Here is another extended excerpt from my forthcoming research article “Adam Smith in Love“:
Is there any evidence of an amorous nature in Adam Smith’s voluminous correspondence or his unpublished work? It has been reported that Smith brought back no less than three trunks of documents from his travels in France, so did Smith or his pupil keep a travel diary during their extended stay in France? Also, what are we to make of Smith’s express testamentary instructions to destroy his private papers and correspondence? Did Adam Smith have something to hide, and does that something include evidence of any love affairs?
According to Professor William Robert Scott (b. 1968, d. 1940), a distinguished Adam Smith scholar, Doctor Smith or his pupil Henry Scott (or both?) may have kept a travel diary during their extended travels in the South of France and Paris in the mid-1760s. In an unfinished appendix to his comprehensive survey article “Studies Relating to Adam Smith during the Last Fifty Years,” Professor W. R. Scott specifically refers to the existence of this lost diary. According to Scott, Smith’s Paris diary was sold in the 1920s to an unknown buyer from an Edinburgh bookshop owned by one Mr Orr:
|“Contrary to the report of Dugald Stewart, Mr. Orr, a bookseller of George Street, Edinburgh, maintained that Adam Smith did keep a diary when he was in France, and that he had had it in his possession and had sold it for cash to an unknown customer who was believed to be from one of the Dominions, or perhaps from the United States.”|
Although this report of a lost diary sounds like second-hand hearsay, Professor Scott was able to track down the employee “who made the actual sale.” (Ibid.) Furthermore (emphasis added), this employee “was clear as to the foregoing particulars”–i.e. that Mr Orr’s bookshop had a copy of Smith’s travel diary and had sold it for cash to an unknown buyer. Alas, Scott reports the employee “was doubtful about the date of the transaction. In 1935 he thought it was over ten years earlier, and last year  he put it back to ‘nearly twenty years ago’.”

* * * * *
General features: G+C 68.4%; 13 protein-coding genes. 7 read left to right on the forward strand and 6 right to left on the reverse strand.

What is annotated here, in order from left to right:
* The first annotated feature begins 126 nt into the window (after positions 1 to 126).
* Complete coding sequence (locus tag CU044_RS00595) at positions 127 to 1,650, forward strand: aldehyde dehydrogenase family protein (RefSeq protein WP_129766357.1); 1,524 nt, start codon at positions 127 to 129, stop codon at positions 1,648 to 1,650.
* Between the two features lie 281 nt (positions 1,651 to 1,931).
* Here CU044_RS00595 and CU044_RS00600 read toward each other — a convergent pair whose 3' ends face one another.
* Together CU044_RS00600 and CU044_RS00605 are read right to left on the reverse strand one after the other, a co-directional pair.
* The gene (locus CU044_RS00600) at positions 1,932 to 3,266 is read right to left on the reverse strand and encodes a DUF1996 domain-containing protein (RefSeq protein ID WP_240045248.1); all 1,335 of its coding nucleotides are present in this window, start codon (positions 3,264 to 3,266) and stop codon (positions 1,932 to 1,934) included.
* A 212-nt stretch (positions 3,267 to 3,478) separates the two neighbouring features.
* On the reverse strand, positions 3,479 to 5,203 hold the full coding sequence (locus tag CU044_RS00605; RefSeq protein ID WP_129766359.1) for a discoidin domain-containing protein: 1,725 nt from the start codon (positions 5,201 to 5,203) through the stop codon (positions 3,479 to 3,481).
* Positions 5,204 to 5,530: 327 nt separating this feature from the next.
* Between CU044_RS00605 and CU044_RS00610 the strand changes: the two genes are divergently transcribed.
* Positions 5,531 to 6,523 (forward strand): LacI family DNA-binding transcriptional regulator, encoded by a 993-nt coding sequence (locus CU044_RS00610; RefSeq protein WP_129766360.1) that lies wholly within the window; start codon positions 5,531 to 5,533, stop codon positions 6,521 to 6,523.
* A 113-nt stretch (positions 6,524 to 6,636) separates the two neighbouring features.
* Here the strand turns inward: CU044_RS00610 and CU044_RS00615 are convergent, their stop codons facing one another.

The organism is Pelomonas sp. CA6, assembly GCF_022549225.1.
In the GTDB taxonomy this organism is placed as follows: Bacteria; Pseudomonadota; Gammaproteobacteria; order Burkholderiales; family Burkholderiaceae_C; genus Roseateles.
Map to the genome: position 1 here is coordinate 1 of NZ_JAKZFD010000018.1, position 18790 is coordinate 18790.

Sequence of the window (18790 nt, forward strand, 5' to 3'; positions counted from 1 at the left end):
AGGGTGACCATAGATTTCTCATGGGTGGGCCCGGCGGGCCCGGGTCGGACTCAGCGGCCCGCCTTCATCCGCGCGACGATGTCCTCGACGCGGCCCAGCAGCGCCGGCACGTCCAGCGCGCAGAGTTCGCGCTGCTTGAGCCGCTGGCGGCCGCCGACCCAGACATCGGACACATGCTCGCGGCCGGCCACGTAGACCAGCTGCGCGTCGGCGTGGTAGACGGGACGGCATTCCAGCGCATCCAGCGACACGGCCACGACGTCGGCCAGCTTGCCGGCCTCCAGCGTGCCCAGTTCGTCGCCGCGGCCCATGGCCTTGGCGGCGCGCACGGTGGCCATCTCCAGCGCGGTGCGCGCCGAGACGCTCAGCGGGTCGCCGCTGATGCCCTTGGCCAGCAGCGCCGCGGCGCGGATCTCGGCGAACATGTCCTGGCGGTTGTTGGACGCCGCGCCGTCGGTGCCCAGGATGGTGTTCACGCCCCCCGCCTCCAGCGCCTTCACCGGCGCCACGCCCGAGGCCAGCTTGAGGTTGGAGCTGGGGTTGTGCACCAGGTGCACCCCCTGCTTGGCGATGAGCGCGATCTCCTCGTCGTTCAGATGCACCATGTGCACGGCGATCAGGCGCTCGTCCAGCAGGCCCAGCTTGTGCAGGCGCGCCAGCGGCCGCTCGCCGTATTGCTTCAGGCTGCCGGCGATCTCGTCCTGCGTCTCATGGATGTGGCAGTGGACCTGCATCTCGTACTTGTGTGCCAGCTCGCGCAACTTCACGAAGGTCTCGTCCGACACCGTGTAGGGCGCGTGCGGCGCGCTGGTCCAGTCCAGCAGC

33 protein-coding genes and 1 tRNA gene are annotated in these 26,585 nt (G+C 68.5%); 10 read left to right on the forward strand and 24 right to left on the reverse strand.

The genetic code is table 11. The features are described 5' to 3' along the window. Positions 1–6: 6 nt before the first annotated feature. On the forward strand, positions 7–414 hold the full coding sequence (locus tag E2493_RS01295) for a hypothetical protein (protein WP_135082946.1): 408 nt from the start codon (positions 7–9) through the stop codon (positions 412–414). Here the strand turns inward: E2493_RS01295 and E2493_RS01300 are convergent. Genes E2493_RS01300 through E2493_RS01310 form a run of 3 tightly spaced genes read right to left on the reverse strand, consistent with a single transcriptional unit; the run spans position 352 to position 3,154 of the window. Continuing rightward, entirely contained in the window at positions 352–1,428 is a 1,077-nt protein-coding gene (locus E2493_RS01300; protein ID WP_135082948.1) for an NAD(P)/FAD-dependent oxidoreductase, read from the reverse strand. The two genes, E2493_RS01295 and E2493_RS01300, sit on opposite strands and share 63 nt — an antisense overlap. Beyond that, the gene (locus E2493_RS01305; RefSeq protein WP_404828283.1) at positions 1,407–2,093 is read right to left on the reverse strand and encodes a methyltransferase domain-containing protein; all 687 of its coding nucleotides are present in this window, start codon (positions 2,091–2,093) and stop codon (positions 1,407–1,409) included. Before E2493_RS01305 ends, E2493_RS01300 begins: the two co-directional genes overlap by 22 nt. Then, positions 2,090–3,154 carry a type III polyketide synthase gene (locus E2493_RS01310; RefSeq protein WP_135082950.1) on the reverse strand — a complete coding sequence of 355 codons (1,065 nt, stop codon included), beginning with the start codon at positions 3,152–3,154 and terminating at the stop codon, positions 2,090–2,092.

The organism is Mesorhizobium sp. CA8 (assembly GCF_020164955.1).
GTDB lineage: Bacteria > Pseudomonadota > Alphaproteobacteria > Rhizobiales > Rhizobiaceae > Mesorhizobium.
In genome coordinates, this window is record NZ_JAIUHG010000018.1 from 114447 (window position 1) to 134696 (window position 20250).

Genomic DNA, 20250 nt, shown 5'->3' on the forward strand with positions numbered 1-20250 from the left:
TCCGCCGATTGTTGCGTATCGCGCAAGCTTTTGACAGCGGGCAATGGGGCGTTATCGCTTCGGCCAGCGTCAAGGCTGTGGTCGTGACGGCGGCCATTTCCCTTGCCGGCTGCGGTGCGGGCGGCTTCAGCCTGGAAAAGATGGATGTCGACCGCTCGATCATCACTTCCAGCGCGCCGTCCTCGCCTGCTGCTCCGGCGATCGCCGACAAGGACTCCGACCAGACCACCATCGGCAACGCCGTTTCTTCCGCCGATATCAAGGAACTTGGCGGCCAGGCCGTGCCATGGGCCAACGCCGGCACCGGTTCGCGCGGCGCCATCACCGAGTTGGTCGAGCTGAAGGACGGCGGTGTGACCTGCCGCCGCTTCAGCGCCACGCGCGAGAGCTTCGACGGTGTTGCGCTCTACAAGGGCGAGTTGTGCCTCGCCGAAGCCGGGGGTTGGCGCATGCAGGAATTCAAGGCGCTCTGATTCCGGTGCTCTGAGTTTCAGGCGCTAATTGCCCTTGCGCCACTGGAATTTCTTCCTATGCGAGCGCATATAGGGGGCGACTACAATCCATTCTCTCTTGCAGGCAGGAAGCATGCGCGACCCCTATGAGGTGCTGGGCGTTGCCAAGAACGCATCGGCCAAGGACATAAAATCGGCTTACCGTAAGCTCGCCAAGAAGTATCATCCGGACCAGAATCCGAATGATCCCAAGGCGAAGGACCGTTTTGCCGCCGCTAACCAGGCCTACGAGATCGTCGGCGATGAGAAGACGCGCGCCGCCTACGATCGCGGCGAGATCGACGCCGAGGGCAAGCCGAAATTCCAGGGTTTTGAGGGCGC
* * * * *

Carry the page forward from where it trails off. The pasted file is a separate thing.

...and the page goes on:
Scott further speculates about the identity of this unknown buyer (1940, pp. 273-274, emphasis added): “It may be guessed that the purchaser cannot have been an economist, else he would surely have printed extracts from a manuscript of such interest. It may be he was a collector of autographs, in which case the tracing of the diary must be largely a matter of chance.” Lastly, Scott concludes (ibid., p. 274, emphasis added): “Yet, until this diary is found and it conforms to the description of it, the portion of such a biography dealing with the time Adam Smith spent in France would be in danger of being incomplete.” How did this travel diary end up in an Edinburgh bookshop, who was its mysterious buyer, and where is it located today? Suffice it to say that tracking down this long lost diary should be our utmost priority, for it might shed light on the nature of Smith’s mysterious love interest during his 1766 visit to Abbeville.
 Ibid, p. 204.
 According to Jeremy Black (1981, p. 657), the custom of “keeping a travel diary of some form” among the British during their Grand Tours of Europe was “relatively widespread.”
 W. R. Scott, the Professor of Political Economy at the University of Glasgow, was a prolific writer and an authority on the life and works of Adam Smith. (Cf. Coase, 1993, p. 355. See also Biography of William Robert Scott, n.d.) Given these impeccable credentials and record of scholarship, W. R. Scott is a credible source of information.
 See Scott, 1940, App. II, p. 273. See also Ross, 2010, p. 248, n.2, and Rasmussen, 2017, p. 286, n.61.
 See generally Scott, 1940.
 Ibid., App. II, p. 273.
 Ibid. As an aside, according to A. L. Macfie (in Scott, 1940, p. 249), the editor of W. R. Scott’s last Adam Smith paper (Scott, 1940), “Professor Scott was at work on this article when his last illness overtook him.”
 Cf. Scott, 1940, App. II, p. 273: “No doubt here hypothesis is added to hypothesis, but the possibility [of locating the lost papers and missing manuscripts of Adam Smith] is of very great interest, and … there remain opportunities, even at this late date, for remedying the present meagre knowledge of Adam Smith’s life.”